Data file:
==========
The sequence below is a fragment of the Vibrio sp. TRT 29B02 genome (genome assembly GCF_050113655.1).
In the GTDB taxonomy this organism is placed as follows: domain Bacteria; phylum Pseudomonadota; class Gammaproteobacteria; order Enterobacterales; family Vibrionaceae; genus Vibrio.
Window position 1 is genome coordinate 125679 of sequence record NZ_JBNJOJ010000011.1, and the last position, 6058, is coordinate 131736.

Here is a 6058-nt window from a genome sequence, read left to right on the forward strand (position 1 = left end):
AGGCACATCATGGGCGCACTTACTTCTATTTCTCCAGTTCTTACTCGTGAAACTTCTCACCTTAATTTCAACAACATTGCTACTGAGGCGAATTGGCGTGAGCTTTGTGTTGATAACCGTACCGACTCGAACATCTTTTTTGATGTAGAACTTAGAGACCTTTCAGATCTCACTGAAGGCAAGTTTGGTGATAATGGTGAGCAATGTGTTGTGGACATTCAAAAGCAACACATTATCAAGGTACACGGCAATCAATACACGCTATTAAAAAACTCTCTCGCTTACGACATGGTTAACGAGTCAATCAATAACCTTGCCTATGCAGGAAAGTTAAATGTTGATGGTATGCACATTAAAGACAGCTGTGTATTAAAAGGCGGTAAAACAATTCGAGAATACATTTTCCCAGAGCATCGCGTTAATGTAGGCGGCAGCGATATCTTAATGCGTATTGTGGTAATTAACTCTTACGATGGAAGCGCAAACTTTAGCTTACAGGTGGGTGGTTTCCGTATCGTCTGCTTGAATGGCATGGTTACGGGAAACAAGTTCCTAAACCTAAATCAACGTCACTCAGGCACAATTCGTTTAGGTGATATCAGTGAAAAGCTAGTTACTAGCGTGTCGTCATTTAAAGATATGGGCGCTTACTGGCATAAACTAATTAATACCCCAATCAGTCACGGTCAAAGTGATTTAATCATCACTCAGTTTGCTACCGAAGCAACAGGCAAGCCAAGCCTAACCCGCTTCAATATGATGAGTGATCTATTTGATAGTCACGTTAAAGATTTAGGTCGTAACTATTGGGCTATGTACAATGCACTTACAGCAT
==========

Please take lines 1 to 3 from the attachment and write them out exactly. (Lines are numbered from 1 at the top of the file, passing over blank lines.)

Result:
The sequence below is a fragment of the Vibrio sp. TRT 29B02 genome (genome assembly GCF_050113655.1).
In the GTDB taxonomy this organism is placed as follows: domain Bacteria; phylum Pseudomonadota; class Gammaproteobacteria; order Enterobacterales; family Vibrionaceae; genus Vibrio.
Window position 1 is genome coordinate 125679 of sequence record NZ_JBNJOJ010000011.1, and the last position, 6058, is coordinate 131736.